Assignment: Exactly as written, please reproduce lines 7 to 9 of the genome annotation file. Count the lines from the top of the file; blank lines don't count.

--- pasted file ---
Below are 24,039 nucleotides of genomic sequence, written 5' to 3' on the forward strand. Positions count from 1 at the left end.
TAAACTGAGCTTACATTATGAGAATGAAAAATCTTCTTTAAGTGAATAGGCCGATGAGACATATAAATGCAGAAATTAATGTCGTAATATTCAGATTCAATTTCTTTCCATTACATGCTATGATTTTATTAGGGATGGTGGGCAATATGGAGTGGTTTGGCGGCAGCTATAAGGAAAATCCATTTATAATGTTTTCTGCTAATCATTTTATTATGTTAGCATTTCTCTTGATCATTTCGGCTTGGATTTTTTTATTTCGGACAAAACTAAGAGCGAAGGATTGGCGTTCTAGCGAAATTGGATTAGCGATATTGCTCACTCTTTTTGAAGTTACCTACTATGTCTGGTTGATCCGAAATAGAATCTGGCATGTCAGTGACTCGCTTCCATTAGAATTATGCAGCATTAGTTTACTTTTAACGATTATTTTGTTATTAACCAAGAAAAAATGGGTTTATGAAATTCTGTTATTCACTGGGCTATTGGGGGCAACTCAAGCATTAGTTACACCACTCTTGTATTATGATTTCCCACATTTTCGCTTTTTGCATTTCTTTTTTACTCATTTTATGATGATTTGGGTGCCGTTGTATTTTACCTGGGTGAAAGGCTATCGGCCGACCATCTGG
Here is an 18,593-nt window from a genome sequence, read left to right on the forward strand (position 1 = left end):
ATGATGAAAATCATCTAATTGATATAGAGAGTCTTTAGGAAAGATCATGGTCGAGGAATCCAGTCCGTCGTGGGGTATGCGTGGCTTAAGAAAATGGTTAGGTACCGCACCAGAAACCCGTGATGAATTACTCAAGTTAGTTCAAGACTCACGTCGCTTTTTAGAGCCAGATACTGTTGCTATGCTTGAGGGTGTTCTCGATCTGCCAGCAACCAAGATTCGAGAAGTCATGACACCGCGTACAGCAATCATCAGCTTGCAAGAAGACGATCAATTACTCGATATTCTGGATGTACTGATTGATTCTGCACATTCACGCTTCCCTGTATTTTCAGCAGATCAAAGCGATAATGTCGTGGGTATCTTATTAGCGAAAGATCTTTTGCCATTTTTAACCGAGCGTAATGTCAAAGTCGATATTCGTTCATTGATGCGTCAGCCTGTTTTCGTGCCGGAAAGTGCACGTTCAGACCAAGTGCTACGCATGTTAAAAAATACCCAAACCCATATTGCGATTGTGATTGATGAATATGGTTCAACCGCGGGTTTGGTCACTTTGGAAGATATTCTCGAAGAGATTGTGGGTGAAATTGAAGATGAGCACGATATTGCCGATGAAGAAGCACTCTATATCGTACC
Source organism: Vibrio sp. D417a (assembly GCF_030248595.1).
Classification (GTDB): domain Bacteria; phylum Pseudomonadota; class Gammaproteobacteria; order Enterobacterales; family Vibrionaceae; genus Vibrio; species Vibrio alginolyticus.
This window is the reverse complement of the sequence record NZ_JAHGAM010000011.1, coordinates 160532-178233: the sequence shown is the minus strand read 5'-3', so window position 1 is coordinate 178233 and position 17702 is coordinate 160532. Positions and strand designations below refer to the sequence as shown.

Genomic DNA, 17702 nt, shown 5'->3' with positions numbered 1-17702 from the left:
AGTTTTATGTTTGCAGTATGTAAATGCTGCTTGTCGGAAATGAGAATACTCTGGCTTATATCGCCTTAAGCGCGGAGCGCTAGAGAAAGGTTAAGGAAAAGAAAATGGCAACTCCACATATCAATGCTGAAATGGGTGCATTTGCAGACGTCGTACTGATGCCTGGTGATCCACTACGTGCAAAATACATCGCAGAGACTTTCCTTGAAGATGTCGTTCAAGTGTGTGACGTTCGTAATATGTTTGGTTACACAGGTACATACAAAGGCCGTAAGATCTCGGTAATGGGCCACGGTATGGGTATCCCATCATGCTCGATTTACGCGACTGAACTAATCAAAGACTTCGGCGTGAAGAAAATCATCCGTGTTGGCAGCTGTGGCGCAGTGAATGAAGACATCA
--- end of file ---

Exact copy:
This window is the reverse complement of the sequence record NZ_JAHGAM010000011.1, coordinates 160532-178233: the sequence shown is the minus strand read 5'-3', so window position 1 is coordinate 178233 and position 17702 is coordinate 160532. Positions and strand designations below refer to the sequence as shown.

Genomic DNA, 17702 nt, shown 5'->3' with positions numbered 1-17702 from the left:
AGTTTTATGTTTGCAGTATGTAAATGCTGCTTGTCGGAAATGAGAATACTCTGGCTTATATCGCCTTAAGCGCGGAGCGCTAGAGAAAGGTTAAGGAAAAGAAAATGGCAACTCCACATATCAATGCTGAAATGGGTGCATTTGCAGACGTCGTACTGATGCCTGGTGATCCACTACGTGCAAAATACATCGCAGAGACTTTCCTTGAAGATGTCGTTCAAGTGTGTGACGTTCGTAATATGTTTGGTTACACAGGTACATACAAAGGCCGTAAGATCTCGGTAATGGGCCACGGTATGGGTATCCCATCATGCTCGATTTACGCGACTGAACTAATCAAAGACTTCGGCGTGAAGAAAATCATCCGTGTTGGCAGCTGTGGCGCAGTGAATGAAGACATCA